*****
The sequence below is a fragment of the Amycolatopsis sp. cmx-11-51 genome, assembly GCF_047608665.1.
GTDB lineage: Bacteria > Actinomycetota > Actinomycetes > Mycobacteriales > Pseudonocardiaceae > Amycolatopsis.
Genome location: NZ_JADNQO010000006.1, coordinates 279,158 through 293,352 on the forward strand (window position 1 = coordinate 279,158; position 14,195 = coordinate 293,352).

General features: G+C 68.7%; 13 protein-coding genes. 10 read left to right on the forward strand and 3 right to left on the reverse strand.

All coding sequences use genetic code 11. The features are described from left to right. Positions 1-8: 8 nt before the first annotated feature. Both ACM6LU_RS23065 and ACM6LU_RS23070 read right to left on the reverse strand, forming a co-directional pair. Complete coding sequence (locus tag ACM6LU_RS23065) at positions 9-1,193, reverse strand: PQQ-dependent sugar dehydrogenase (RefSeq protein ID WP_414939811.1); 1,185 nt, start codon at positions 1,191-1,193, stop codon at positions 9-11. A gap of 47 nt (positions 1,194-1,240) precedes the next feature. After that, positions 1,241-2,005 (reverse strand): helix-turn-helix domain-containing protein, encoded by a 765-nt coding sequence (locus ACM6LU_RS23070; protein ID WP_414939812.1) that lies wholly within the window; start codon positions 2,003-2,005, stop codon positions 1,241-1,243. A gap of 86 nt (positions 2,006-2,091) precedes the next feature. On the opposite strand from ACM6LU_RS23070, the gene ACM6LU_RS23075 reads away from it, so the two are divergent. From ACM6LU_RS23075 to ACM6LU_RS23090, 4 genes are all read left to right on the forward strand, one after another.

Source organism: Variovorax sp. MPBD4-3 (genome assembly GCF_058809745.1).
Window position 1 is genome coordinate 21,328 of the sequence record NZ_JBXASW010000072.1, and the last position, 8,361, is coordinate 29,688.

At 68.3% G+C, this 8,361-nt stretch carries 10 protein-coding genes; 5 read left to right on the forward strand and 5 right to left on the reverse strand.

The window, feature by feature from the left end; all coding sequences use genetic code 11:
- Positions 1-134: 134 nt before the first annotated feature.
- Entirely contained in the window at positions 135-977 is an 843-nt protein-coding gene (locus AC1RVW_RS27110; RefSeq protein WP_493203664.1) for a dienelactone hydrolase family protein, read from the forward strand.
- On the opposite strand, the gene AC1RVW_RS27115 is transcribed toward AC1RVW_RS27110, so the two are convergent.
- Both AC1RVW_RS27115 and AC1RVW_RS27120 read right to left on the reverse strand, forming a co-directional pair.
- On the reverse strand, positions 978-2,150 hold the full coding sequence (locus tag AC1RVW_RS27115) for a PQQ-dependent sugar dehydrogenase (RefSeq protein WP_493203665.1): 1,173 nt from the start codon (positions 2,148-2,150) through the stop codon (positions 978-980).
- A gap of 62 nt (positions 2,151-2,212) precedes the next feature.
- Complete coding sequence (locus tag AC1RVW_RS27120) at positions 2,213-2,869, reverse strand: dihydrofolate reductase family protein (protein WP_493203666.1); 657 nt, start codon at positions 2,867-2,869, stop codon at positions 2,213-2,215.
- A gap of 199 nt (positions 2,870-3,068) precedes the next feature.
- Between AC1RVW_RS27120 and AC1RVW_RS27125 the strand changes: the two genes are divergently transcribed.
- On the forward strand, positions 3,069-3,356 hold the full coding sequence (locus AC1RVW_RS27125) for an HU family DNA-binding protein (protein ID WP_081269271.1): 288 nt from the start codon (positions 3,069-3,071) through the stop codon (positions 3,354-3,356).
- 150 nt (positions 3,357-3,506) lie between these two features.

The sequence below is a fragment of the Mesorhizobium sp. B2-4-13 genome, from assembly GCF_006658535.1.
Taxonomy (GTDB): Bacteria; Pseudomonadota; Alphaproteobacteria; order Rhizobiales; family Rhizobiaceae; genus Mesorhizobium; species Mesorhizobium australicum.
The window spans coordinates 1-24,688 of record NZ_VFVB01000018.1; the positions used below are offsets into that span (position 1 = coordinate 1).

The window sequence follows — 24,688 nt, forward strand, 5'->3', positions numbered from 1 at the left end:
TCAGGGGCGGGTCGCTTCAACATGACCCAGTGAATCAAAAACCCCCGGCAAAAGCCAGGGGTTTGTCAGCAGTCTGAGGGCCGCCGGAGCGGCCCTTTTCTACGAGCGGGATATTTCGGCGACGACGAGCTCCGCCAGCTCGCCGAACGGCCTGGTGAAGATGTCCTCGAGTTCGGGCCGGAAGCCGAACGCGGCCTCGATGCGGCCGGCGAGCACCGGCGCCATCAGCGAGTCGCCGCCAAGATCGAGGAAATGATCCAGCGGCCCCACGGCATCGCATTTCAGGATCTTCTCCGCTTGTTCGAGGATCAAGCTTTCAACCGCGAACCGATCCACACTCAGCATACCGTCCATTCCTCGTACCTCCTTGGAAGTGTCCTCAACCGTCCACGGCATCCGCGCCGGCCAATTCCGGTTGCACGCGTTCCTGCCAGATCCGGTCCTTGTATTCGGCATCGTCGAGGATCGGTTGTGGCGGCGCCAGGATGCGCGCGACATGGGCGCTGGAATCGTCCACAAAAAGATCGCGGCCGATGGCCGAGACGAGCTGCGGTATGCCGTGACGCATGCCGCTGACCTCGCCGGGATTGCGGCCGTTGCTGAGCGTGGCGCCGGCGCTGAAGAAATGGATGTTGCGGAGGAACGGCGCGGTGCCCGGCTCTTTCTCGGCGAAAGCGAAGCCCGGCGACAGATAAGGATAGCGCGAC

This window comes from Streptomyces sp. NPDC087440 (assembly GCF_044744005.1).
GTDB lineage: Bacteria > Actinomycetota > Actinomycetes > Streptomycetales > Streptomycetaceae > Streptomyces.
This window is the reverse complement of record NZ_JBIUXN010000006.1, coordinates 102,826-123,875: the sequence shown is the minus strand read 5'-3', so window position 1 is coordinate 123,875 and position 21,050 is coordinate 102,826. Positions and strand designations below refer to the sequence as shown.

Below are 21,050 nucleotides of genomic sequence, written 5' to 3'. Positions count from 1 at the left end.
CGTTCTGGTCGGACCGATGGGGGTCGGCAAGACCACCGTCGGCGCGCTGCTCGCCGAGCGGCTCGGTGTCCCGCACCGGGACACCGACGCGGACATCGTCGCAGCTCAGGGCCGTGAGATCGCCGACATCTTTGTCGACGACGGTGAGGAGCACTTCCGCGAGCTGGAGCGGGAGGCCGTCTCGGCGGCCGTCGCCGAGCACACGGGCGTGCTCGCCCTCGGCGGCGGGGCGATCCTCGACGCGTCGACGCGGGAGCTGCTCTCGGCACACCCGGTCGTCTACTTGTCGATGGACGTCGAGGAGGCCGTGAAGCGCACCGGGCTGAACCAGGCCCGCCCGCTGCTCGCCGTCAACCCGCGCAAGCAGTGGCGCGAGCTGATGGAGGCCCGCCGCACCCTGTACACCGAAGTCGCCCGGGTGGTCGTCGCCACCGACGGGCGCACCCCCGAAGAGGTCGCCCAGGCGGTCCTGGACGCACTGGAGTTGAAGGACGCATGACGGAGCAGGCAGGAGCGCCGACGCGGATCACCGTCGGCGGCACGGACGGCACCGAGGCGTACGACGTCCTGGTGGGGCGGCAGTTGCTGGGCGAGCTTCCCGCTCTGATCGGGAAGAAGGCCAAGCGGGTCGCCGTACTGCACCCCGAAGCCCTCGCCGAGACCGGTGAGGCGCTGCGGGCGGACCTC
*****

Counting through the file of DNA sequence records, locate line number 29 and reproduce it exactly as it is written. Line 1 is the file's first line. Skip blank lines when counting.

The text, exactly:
Below are 21,050 nucleotides of genomic sequence, written 5' to 3'. Positions count from 1 at the left end.